Designed Ecology

Redefine the relationship between nature and culture


Produce innovative planting schemes and technologies

What is the role of nature within our cities? Is the only way to experience its benefits by escaping to the countryside? The designed ecology research cluster aims to redefine the relationship between nature and culture in urban areas. By producing innovative planting schemes and technologies for urban greening, the work in this cluster aims to enhance biodiversity. Working primarily in public space, the cluster aims to develop new models of urban form, innovative green infrastructure and groundbreaking urban design.

Cluster Members

Researchers who specialise in Designed Ecology are listed below. Click on individual profiles to explore their work futher:

Dr Ross Cameron

Cameron, Dr Ross

Professor Nigel Dunnett

Dunnett, Prof Nigel

Professor James Hitchmough

Hitchmough, Prof James

Dr Audrey Gerber

Gerber, Dr Audrey

Featured Projects

Creating the Urban Meadow

The Urban BESS Meadows Experiment is a unique experiment, set up in the real world, to scientifically measure the benefits of introducing meadows in urban areas. By planting nine different experimental meadows in Bedfordshire, this work found a positive relationship between the aesthetic value of meadows – how attractive they were to people – and their benefits to biodiversity.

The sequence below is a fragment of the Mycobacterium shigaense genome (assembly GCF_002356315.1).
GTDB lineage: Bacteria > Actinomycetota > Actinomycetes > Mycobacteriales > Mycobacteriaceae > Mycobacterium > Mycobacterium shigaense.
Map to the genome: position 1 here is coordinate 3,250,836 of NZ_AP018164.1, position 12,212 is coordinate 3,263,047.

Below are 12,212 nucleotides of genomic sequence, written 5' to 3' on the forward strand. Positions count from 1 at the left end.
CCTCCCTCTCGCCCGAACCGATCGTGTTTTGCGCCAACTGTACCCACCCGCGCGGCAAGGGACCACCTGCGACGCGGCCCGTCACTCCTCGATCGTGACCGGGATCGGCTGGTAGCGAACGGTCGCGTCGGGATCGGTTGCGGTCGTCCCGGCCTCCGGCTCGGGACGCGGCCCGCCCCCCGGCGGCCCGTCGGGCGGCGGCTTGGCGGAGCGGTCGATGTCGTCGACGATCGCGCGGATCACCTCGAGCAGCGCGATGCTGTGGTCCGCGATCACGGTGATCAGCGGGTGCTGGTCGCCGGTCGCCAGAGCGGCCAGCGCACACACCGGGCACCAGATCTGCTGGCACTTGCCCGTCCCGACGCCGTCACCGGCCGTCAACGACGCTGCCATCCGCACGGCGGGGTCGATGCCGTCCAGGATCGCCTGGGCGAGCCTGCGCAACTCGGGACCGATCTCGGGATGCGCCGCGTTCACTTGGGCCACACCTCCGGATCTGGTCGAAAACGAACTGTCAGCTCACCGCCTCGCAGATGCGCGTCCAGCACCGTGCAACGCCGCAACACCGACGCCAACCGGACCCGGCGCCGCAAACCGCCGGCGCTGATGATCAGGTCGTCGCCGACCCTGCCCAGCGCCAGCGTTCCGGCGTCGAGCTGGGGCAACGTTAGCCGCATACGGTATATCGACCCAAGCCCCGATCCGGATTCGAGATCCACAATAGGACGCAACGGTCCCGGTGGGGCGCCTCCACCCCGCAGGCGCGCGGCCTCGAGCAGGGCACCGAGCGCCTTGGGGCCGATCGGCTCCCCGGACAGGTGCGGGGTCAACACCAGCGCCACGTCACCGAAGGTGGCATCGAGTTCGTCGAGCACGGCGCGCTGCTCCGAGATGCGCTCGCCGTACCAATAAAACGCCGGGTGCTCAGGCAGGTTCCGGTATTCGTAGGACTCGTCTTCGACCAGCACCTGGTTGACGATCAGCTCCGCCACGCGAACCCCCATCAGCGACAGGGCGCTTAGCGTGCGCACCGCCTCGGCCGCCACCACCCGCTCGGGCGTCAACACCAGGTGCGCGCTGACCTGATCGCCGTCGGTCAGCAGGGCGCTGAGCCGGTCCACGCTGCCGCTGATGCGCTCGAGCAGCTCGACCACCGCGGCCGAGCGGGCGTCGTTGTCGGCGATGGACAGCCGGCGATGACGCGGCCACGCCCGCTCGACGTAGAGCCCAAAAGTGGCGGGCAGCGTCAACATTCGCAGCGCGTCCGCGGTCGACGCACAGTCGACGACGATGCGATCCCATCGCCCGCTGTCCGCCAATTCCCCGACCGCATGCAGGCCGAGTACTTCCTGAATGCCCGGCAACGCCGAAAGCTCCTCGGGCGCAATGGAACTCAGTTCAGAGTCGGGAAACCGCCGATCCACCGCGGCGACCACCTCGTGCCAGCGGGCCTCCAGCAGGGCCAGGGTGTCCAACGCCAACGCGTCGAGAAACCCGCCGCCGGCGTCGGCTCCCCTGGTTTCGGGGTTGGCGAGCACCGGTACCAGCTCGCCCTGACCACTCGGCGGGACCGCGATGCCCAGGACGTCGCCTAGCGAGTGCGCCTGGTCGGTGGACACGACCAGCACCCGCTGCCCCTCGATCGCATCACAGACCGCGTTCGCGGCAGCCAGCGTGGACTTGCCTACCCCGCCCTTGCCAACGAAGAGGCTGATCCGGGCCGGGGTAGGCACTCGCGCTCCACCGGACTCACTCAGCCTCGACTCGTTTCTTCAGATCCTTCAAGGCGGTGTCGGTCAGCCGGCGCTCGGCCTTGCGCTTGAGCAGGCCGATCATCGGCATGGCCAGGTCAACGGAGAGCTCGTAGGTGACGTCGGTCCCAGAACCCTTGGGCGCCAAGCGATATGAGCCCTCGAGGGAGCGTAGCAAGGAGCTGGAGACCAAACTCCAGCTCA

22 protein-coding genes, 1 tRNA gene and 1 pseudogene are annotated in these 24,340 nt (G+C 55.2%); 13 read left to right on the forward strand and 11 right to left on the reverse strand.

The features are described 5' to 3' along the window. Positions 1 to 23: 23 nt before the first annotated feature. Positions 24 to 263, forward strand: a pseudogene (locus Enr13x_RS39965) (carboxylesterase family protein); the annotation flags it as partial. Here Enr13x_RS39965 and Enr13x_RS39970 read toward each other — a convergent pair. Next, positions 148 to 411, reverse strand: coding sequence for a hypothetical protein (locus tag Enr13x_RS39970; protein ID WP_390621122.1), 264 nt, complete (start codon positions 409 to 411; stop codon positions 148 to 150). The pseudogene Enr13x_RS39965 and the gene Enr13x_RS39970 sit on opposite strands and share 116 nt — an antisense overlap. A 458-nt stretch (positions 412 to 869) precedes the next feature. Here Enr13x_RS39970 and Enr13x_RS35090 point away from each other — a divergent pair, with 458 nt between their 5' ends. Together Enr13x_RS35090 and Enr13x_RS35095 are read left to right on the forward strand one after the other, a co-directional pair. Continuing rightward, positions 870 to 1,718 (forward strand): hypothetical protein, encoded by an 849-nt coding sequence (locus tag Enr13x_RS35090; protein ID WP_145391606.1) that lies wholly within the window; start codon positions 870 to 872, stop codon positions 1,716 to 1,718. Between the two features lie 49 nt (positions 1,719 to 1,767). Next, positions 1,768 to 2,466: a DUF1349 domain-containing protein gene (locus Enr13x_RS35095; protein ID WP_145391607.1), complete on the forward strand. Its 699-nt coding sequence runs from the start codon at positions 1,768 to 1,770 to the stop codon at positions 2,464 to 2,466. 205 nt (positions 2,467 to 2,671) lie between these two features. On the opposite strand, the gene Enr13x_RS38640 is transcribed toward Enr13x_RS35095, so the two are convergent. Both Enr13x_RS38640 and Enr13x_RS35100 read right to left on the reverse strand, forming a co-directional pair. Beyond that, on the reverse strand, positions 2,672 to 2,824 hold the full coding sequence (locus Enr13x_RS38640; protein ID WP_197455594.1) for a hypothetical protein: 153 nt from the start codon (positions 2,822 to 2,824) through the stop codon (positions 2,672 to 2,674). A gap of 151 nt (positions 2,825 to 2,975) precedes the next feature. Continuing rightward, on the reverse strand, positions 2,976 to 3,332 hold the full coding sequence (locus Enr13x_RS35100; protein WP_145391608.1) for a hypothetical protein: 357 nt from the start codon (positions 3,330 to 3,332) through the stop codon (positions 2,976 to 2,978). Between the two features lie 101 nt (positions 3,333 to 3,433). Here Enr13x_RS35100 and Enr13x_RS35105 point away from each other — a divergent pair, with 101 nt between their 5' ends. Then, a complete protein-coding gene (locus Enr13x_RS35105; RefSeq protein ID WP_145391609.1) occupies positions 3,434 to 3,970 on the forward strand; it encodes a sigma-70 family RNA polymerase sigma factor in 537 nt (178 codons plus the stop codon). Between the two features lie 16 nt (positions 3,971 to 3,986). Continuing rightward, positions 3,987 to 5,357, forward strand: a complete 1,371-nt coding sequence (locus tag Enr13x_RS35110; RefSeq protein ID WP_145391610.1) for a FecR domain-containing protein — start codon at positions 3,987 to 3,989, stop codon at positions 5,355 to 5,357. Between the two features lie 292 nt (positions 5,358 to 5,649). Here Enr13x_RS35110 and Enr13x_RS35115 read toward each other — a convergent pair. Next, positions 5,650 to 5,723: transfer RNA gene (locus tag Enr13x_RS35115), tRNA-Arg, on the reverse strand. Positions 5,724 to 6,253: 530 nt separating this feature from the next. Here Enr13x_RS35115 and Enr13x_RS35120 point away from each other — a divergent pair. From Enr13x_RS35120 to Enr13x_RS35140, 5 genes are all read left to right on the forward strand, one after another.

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Turning Grey to Green

Grey to Green

Transforming the heart of Sheffield city centre, the Grey to Green work is the largest continuous greenway and sustainable urban drainage system project in the UK. The project will transform 1.3km of redundant road space into attractive new linear public spaces. This will include developing innovative perennial meadows, interlinked water features, rain gardens, public art and high quality paved footways and street furniture.

Read more about Grey to Green

Climate Change Impact

Climate change impact

Research is being conducted into both how climate change may alter the range of landscape plants used in the UK and people’s attitudes to new climate resilient designs. The early results suggest that species may be more resilient than their cultivated counterparts. The public may be willing to accept better-adapted plantings, but the strength of response varies with perceptions about climate change itself.

Find out more

Current/Recent Projects

  • BESS - F3UES Project (Fragments Functions, Flows and Urban Ecosystem Services) “Urban BESS” (NERC)
  • BESS Inter-Disciplinary Scholarship – (NERC).
  • Health and Well-being in Gardens (RHS).
  • Road Landscape Amelioration using Native Chinese Vegetation.
  • Sheffield’s Grey to Green Initiative (SCC).
  • Transforming Melbourne’s Park Landscapes through the Woody Meadow Concept.
  • Wardown Minigolf Meadows: Public and pollinator response to annual meadows of varying colour and species diversity (NERC, Luton Parks Service, Pictorial Meadows).

Affilated PhD Students

  • Khalid Al Farsi
  • Sarah Baharudin
  • Lauriane Chalmin-Pui
  • Debbie Coldwell
  • Hannah Ismail
  • Emma Lewis
  • Adrien Lhomme-Duchadeuil
  • Baiyun Li
  • Michael Livingstone
  • Veronica Love
  • Emad Salih
  • Behdad Alizadeh


Some of the organisations who have collaborated in Designed Ecology research are: